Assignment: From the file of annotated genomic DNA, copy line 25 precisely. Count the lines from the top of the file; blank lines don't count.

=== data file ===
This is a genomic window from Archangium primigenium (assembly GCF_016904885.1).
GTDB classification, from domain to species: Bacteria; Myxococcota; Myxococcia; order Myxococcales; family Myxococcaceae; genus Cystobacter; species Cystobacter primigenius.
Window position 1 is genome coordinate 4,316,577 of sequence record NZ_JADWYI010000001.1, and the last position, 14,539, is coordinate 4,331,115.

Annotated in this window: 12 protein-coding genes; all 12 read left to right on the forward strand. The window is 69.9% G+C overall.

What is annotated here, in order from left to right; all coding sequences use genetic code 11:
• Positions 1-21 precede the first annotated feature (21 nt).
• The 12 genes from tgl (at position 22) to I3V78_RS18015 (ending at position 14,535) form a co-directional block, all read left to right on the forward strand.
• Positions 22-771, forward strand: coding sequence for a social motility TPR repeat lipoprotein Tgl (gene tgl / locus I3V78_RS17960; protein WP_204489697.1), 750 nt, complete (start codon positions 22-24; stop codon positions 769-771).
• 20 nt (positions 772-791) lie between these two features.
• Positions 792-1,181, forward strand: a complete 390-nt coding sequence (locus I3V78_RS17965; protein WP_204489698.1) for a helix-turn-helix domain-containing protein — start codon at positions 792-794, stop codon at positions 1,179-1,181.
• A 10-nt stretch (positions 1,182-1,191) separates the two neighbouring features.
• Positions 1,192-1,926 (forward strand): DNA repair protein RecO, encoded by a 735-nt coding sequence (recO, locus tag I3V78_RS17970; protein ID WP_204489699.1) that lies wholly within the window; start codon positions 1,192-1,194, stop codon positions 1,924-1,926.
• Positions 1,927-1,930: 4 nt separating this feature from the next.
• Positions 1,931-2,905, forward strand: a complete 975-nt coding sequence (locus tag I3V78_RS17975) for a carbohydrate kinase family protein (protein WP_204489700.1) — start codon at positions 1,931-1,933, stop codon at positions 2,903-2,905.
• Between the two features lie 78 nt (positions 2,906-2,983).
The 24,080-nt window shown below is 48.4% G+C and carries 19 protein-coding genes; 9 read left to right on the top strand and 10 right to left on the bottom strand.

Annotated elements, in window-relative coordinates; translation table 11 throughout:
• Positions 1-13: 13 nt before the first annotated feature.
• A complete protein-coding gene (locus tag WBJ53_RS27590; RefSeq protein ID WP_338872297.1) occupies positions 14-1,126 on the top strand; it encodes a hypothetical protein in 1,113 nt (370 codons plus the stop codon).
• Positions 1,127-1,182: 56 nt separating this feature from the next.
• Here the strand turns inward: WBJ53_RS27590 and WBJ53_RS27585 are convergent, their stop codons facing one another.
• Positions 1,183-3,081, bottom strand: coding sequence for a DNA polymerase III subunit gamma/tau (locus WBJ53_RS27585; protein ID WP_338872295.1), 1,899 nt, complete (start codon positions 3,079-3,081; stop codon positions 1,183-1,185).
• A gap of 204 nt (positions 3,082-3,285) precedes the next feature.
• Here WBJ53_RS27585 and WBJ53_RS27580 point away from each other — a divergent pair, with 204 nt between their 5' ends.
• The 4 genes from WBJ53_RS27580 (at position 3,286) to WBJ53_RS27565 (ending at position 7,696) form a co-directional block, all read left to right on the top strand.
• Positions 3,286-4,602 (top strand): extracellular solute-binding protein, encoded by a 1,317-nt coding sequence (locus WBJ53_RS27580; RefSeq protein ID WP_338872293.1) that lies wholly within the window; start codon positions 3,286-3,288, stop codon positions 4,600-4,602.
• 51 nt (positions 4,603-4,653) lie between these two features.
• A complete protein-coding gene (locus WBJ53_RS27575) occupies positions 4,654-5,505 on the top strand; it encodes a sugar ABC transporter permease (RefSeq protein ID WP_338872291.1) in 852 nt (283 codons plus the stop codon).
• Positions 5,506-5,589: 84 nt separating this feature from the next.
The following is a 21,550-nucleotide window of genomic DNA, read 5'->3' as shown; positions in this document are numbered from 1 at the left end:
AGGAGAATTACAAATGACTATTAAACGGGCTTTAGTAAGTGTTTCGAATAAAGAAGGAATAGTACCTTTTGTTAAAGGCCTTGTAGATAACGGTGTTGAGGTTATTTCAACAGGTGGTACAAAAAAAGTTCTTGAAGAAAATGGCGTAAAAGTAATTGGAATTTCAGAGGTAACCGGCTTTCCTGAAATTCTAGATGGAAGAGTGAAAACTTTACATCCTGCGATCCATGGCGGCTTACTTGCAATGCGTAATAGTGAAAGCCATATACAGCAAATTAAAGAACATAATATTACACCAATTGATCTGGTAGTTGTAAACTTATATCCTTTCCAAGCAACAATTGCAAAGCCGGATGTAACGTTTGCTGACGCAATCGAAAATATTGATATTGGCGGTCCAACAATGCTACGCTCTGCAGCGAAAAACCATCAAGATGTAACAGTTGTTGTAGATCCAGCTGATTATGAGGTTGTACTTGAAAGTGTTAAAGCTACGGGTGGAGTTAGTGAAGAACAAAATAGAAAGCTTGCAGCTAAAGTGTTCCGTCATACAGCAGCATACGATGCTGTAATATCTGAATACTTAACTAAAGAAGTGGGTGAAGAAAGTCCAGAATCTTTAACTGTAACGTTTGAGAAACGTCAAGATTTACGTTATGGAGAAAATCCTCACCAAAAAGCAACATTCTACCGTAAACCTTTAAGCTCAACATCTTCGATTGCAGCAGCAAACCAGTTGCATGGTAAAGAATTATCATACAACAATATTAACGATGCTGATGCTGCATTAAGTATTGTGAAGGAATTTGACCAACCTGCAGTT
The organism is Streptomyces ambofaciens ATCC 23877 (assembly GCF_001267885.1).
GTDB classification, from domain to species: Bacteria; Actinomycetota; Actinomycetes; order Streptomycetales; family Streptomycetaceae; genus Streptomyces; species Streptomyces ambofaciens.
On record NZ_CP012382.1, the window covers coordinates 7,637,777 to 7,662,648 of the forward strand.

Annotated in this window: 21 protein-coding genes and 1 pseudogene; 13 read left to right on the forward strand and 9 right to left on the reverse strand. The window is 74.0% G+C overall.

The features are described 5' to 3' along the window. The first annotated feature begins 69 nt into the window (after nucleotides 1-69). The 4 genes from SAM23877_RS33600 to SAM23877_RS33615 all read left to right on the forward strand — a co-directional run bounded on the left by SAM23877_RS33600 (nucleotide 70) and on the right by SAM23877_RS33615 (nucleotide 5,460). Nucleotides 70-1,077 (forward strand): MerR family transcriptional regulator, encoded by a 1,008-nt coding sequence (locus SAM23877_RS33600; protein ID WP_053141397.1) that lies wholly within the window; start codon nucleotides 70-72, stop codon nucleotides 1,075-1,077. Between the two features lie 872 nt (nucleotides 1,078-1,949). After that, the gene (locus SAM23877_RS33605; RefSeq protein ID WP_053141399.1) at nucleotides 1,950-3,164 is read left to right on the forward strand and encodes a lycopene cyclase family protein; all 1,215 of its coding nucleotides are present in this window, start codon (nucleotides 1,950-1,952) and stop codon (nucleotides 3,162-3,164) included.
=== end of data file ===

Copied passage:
• The 4 genes from WBJ53_RS27580 (at position 3,286) to WBJ53_RS27565 (ending at position 7,696) form a co-directional block, all read left to right on the top strand.